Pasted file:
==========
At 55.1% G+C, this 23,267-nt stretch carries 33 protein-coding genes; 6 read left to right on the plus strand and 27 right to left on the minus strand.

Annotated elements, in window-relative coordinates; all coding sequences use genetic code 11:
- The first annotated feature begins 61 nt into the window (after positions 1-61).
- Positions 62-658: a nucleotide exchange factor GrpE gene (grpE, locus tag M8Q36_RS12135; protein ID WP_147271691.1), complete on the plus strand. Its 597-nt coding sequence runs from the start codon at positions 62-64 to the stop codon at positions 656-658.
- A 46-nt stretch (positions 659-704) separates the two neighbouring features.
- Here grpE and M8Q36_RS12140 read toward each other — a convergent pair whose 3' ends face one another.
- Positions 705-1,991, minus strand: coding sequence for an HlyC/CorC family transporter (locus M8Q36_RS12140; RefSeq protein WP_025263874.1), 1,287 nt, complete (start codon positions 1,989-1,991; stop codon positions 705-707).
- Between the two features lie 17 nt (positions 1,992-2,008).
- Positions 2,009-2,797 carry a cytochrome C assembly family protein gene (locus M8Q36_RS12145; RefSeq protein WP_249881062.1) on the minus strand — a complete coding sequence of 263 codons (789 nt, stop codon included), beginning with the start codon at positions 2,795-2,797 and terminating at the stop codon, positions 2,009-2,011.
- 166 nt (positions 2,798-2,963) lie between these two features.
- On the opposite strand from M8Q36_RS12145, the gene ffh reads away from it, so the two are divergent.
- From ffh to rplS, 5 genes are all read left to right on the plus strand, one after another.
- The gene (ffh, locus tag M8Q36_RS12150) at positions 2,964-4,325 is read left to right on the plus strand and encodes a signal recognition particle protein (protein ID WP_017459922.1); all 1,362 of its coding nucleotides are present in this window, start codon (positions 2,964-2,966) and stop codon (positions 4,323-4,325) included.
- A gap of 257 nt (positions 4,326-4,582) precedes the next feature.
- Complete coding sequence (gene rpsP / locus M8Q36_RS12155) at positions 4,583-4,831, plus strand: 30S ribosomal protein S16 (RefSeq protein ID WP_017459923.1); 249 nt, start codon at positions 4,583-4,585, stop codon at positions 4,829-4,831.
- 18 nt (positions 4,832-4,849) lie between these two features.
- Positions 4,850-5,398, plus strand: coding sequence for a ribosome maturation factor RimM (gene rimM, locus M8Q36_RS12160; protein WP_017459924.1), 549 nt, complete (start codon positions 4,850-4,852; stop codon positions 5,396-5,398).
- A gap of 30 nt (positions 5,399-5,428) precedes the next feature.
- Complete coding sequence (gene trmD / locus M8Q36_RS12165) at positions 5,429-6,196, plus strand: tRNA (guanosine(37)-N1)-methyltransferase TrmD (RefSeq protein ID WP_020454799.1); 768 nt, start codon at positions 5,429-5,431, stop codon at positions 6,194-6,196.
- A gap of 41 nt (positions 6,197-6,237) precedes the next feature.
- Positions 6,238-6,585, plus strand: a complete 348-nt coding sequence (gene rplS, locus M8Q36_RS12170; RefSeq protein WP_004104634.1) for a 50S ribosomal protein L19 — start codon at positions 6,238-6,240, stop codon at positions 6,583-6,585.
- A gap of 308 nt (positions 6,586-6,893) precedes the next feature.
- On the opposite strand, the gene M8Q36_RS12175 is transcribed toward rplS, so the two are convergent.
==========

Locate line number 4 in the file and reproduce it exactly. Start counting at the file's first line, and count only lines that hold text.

- Positions 62-658: a nucleotide exchange factor GrpE gene (grpE, locus tag M8Q36_RS12135; protein ID WP_147271691.1), complete on the plus strand. Its 597-nt coding sequence runs from the start codon at positions 62-64 to the stop codon at positions 656-658.